More on Ordinals: Ordinal Arithmetic (part 1)

I’ll continue my explanation of the ordinal numbers, starting with a nifty trick. Yesterday, I said that the collection of all ordinals is *not* a set, but rather a proper class. There’s another really neat way to show that.

Remember that we defined the ordinal 0 as the empty set, ∅, and every other ordinal a+1=a∪{a}. One obvious implication of this is that every ordinal b≤a is a member of a+1: in fact, a+1 is exactly the set of all ordinals ≤ a. So it’s not just the case that every b≤a∈a+1, but every b≤a *is a subset* of a.
Imagine that it was possible to have a set S which is the set of all ordinals. Every ordinal number 0 is a subset of that set. So in its well-ordering, it’s the sequence of all ordinals from 0 onwards: {0, 1, 2, …}, with no end.
Here’s the trick. An infinite set of all of the ordinals *is no different* than any other infinite set of ordinals. How is the set of all ordinals different from ω? They’re both infinite sets of ordinals. The only difference is that the set of all ordinals has a different cardinality than ω: it’s got the cardinality of the set of all ordinals. But since it’s got the same structure, it *must* be an ordinal itself, which means it’s a member of the set of all ordinals. But if it’s a member of the set of all ordinals, then there must be an ordinal *larger* than it – because by definition, every ordinal has a successor. And that larger ordinal isn’t a member of the set of all ordinals, or *it* would be the set of all ordinals. So we’re in a recursive trap: the set of all ordinals can’t be defined consistently, and so it’s *not* a set.
I love that argument.
Ok, moving on… Ordinal arithmetic.
In ordinal arithmetic, we define addition, multiplication, and exponentiation. Subtraction and division are not well-defined for ordinals. For the purpose of clarity, from here on, I’ll use greek letters for ordinals, and roman letters for sets.
Addition is simple. It’s based on the idea of ordinals as the basis of an order of a set, where an order is a mapping from a collection of ordinal numbers to the members of the set. We call the ordinal α containing all of the ordinals mapped to members of a set A the *order-type* of A.
An ordinal expresses the idea of position in a well ordering – which leads us to the intuition behind the meaning of ordinal addition. Given two disjoint sets A (with order-type α) and B (with order-type β), their union A∪B also has a well-ordering, which has order type α+β. This makes sense, because α is the number of positions of elements in the well-ordering of A, and β is the number of positions of members of B; so the number of positions in the well ordering of A∪B should be α+β.
We can give a simple recursive definition of how it works:
* α+0=α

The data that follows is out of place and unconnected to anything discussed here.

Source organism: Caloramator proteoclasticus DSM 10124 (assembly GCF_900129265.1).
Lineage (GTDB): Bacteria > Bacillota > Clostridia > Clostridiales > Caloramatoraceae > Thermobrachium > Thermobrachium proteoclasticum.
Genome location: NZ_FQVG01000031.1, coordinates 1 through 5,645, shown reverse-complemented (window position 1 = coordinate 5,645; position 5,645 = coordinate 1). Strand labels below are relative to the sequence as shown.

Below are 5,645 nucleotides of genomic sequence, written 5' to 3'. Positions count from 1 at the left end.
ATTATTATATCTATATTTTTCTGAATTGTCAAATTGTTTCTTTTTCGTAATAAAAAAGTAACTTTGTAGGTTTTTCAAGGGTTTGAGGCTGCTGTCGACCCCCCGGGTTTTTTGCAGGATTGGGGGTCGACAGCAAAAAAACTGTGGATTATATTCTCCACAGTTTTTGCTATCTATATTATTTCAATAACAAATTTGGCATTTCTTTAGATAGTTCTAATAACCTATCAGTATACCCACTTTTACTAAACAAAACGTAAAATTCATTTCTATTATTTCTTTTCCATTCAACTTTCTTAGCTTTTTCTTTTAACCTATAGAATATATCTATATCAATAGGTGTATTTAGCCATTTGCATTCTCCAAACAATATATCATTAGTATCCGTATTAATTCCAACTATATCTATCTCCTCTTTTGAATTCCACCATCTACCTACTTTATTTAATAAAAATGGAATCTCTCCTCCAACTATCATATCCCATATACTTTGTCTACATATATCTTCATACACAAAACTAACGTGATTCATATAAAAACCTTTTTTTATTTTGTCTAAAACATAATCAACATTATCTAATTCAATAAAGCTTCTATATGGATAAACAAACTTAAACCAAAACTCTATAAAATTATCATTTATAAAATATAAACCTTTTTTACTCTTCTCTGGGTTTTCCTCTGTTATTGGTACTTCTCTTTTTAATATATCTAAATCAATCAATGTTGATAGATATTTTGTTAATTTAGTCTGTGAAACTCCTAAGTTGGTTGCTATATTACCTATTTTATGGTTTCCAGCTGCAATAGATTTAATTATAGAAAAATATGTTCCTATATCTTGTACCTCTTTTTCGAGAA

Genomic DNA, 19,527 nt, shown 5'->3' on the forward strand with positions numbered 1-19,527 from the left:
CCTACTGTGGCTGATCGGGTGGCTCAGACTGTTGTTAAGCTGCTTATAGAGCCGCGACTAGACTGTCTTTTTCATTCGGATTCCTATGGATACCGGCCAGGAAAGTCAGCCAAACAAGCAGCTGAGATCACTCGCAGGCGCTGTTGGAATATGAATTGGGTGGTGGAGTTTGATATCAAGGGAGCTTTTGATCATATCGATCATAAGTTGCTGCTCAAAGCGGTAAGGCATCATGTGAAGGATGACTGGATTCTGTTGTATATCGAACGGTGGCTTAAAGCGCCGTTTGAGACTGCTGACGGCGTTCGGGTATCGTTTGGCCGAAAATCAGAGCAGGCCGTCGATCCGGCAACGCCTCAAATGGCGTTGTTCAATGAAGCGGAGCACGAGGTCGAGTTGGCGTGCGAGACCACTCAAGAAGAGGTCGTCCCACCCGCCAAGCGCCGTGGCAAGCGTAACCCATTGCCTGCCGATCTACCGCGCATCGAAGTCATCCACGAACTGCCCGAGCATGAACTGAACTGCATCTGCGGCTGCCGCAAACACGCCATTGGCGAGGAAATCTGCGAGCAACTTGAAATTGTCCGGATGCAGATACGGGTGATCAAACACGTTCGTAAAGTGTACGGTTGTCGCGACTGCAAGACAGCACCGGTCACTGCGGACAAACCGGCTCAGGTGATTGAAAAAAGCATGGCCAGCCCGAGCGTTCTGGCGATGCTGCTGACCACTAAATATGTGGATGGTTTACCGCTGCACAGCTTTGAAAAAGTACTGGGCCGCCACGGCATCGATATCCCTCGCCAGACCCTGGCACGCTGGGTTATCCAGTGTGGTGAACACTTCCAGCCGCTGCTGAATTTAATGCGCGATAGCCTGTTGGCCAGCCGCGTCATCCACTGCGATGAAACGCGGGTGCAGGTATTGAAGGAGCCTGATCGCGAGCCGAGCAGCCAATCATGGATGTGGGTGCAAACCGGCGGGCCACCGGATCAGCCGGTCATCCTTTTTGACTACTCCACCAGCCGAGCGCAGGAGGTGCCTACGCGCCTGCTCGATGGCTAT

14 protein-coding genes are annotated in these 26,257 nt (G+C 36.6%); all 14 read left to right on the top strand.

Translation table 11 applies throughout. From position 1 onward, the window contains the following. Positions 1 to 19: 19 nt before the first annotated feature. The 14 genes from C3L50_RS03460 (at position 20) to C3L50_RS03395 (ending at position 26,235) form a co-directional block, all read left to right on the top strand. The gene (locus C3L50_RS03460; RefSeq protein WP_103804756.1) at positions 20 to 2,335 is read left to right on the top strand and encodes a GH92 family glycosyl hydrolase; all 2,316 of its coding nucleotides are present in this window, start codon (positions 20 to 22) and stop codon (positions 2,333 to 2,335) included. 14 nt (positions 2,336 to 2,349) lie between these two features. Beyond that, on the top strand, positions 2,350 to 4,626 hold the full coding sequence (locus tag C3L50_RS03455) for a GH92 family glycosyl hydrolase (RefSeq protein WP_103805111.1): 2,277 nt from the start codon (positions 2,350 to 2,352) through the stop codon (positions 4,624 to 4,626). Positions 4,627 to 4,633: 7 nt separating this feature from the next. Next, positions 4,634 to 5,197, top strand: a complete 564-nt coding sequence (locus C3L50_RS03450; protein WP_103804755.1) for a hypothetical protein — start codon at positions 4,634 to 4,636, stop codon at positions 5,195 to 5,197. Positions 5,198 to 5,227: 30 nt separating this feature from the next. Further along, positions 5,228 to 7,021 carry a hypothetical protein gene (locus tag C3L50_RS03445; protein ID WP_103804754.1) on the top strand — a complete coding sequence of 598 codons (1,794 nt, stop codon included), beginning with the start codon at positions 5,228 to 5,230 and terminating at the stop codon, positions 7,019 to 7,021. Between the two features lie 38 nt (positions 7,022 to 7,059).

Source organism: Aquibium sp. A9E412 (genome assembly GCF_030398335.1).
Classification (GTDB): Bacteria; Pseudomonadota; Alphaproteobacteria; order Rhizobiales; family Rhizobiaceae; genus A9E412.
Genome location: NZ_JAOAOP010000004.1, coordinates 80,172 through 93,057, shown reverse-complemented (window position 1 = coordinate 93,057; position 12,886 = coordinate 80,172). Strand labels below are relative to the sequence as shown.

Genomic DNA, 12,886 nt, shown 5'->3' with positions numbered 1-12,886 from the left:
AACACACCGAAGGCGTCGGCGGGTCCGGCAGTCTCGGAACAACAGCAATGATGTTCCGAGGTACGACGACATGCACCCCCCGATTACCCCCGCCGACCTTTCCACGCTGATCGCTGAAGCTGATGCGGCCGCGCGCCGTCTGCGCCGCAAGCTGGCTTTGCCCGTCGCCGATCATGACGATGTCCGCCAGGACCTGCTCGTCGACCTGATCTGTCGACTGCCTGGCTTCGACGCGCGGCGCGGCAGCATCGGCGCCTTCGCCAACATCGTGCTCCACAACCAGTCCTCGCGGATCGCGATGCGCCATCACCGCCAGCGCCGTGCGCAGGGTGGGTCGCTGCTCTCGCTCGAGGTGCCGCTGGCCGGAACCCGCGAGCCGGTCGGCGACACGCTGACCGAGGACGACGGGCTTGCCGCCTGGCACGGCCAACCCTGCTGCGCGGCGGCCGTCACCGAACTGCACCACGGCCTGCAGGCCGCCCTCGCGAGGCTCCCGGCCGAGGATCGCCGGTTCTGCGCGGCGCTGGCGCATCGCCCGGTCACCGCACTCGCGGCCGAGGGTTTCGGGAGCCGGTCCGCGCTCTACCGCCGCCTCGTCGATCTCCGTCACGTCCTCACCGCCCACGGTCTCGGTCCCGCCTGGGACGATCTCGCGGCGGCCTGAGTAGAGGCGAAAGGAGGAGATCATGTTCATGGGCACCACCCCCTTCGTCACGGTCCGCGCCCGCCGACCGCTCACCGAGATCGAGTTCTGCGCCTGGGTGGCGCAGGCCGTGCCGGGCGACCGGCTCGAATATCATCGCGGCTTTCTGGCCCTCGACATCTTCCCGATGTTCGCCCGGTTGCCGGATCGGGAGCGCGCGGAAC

* α+(β+1)=(α+β)+1
* If β is a limit ordinal, then α+β is the limit ordinal of α+γ for all γ<β.
There is, of course, a catch. Ordinal arithmetic is *not* commutative: (2+ω)=ω – the result is the limit ordinal &omega. &omega+2=ω+1+1 – the successor ordinal of the successor ordinal of ω. In fact, it’s even worse than just non-commutative; ordinal arithmetic is non-continuous in its left argument, but continous in its right. It’s a thoroughly non-symmetric form of addition.
Multiplication works similarly – but instead of being the order type of a union of sets, it’s the order type of a cartesian product of sets. Recursively:
* α×0=0
* α×1=α
* α×(β+1)=(α×β)+α.
* If β is a limit ordinal, then α×β is the limit ordinal of α×γ for all γ<β.
Like addition, ordinal multiplication is rather ugly. It’s non-commutative, and non-continuous in its left argument. It’s distributive in its left argument, but not its right. Seriously icky.
Tomorrow, we’ll get to ordinal exponentiation, and the really cool thing that it produces: the Cantor normal form of ordinal numbers.

0 thoughts on “More on Ordinals: Ordinal Arithmetic (part 1)

  1. Ørjan Johansen

    What do you mean by “non-continuous in its left argument” here?

    For increasing sequences (or in general topology, nets) of ordinals, the limit is the smallest upper bound. (I guess there is a definition if they are not increasing as well, to make this a proper topology.)
    Observe that ω is the limit of the finite ordinals 1,2,3,… and n+ω = ω for all finite n, but ω+ω is different from ω, so you cannot take limits on the left side, so it is non-continuous in the topological sense.

  2. Michael Welford

    Actually, there are versions of subtraction and division for ordinals.
    Given ordinals alpha and beta, with beta greater than alpha, there exists a unique ordinal delta with alpha + delta = beta. It’s true that there is no ordinal omega – 1, if we interpret that to mean an ordinal with successor omega. But there is an ordinal that when added to 1 gives omega, namely omega itself.
    There is also a kind of division with remainder and even a version of Euclids algorithm to find a greatest common divisor.


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